Difficulties also related to autonomy. Adolescence is a time for developing one’s own identity by spending time with peers as well as experiencing autonomy. Isolation at home restricted what many adolescents viewed as their own social and emotional growth.

Tensions developed in homes where teens felt that their parents were too intrusive. Teens were also affected by more exposure to difficulties in interactions between other family members. For some adolescents, seeing their parents as more stressed made them reluctant to seek help from them or to let their parents know about their suffering.

Other Difficulties

Teens with learning disabilities, ADHD, or executive function problems have found it hard to learn online and have gotten further behind in schoolwork. This has created new stressors — especially for going back to school — as these teens are now further behind their peers academically.

Access to care was made more difficult by the COVID-19 pandemic. As some adolescents commented, in-person, human-to-human interaction provided something special that online connections did not provide. They experienced an increased void because of reduced direct contact with physical therapists, physicians, nurses, occupational therapists, and psychotherapists. Other treatments like acupuncture were gone.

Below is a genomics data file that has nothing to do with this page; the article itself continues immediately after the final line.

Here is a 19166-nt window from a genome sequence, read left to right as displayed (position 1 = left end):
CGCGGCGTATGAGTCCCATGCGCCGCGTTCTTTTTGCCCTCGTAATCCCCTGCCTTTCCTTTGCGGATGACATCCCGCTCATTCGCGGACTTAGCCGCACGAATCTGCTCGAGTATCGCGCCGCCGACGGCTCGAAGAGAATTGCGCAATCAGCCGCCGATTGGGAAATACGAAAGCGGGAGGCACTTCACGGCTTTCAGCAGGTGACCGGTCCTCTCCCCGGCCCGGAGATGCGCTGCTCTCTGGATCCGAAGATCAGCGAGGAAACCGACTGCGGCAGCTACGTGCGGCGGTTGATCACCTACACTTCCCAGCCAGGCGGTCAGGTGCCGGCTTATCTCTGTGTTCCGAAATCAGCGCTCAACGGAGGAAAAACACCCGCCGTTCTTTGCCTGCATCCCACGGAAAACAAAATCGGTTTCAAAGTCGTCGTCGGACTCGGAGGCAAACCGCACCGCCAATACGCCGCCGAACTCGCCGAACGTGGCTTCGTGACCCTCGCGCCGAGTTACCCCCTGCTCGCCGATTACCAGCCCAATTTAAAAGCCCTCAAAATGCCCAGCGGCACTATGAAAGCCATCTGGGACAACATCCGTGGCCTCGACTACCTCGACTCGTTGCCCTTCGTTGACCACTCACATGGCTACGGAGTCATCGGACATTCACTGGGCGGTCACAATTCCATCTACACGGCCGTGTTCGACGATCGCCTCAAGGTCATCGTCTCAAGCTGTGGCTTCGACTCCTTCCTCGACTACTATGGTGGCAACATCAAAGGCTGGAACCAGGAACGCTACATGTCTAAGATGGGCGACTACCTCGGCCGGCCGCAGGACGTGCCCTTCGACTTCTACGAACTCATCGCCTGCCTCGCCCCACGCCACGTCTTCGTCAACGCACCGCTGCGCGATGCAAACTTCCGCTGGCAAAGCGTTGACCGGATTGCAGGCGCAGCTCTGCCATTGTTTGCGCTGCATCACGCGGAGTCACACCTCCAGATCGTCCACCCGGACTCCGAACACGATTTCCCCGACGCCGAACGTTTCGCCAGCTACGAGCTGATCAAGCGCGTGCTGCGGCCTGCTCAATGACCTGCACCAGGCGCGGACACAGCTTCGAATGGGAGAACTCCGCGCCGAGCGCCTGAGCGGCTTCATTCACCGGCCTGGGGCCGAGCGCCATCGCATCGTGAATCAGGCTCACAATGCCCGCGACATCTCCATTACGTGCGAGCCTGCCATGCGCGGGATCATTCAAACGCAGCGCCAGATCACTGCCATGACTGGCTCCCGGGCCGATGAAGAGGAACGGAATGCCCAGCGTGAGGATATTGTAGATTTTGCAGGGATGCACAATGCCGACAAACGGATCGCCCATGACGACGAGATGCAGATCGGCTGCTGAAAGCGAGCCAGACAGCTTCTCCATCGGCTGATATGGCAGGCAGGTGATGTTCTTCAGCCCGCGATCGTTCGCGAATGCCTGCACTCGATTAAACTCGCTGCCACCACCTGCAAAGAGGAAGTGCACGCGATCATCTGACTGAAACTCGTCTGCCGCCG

On a psychological level, adolescents had more time to notice world events and reported being more worried about their future. They saw peril in global events, the economy, the environment, and in how people were treating other people generally, at a societal level.

While this study was carried out in Canada, the findings of this study parallel other related studies in the U.S. Research has shown that adolescent depression and suicide overall have increased in the U.S. We already know that adolescents with chronic pain have a higher prevalence of depression, which isolation has made worse.